|International Director reflects on World Refugee Day|
By Fr. Peter Balleis, S.J.
(Masisi, DRC) June 20, 2011 — This year's World Refugee Day commemorates the 60th anniversary of the 1951 UN refugee convention in Geneva. This document was truly ground-breaking in its support for the rights of refugees, as well as its assertion of the international community's responsibility to care for refugee populations.
It continues to have far-reaching effects for an ever-increasing number of displaced people throughout the world. Far from being simply a landmark treaty, however, it was a deeply human response to the horrors of racial and political discrimination, World War II, the Holocaust, and its aftermath.
Two aunts of mine, who were young women at the time, used to speak of how they fled the war front with their parents. Their greatest fear was they would fall into the hands of soldiers and be sexually assaulted.
To make herself appear less attractive, one aunt dressed in scruffy clothes and smudged her face with dirt. The other aunt recalled how the fear of rape drove her mother to keep lethal pills in their home. Committing mass suicide was a preferred option to being forced to endure such a horrific violation. Fortunately, they were never assaulted.
Regrettably, this terror and the use of sexual violence still continue throughout the world, rampant in many armed conflicts. All over the world, sexual- and gender-based violence (SGBV) is employed as a weapon of war, violating the most intimate privacy and integrity of human beings – both old and young.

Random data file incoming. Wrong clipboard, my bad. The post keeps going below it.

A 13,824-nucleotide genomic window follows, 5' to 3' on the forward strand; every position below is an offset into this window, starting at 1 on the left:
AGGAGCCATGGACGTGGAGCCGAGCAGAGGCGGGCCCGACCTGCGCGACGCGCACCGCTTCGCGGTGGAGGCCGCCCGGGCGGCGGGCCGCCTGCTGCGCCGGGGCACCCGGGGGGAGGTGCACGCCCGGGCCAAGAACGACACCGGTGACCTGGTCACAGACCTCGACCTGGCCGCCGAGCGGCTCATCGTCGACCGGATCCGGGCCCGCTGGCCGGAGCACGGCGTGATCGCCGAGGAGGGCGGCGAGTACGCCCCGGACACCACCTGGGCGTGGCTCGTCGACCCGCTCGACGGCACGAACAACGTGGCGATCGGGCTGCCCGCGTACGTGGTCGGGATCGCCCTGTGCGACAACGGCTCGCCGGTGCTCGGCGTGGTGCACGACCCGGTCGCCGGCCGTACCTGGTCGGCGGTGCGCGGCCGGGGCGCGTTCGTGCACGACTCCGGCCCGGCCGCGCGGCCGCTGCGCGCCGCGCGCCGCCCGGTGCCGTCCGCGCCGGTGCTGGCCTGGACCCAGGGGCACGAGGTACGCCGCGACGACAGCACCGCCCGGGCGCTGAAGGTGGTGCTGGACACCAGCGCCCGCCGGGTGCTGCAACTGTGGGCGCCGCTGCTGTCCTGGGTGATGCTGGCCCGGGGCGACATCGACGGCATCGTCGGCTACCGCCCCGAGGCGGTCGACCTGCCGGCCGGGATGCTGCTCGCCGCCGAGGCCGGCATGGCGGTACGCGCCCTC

I am writing this reflection from the North Kivu province of the Democratic Republic of the Congo (DRC). Here, JRS teams work with women and girls in the districts of Masisi, Mwezo and Rutshuru. Many of them have been sexually assaulted. North Kivu is one of the SGBV capitals of the world.
JRS activities may appear simple: literacy and skills-training programs. Yet the impact is far more than educational. Literacy and skills help rebuild the dignity of the women, who have always been considered less important in their culture
Now that they have skills, they are better able to take care of themselves. Everyday, they come together: women who have gone through similar horrors and others who fear the same might happen to them. Collectively they share their wounds in a protected space.
The courses are only for women. But sometimes men get interested when they see the change that learning has brought about in their wives and sisters. Indirectly and directly, the women influence their husbands and brothers. Gradually they dissuade the men from being sucked into dynamics of male domination and aggression.
Violence, even war, has deep roots in culturally distorted gender relationships. In their healing process, these violated, wounded women can help to heal men and prevent them from repeating what other men have done. Such changes, on a deeper cultural and societal level, take time but they are necessary for long-term protection against SGBV.
The 1951 UN Geneva convention rose up out of the wounds of hundreds of thousands of refugee women and men. Today more immediate protection needs to be guaranteed to women under the 1951 convention.
This means giving refugees, particularly women and girls, asylum and protection in host countries, creating safe zones in armed conflicts and making camps and schools secure places. It is an ongoing challenge to contribute concretely to the protection of women and girls from SGBV. In DRC and other countries across the world, we commit ourselves to this goal in line with the JRS mission and with the refugee convention.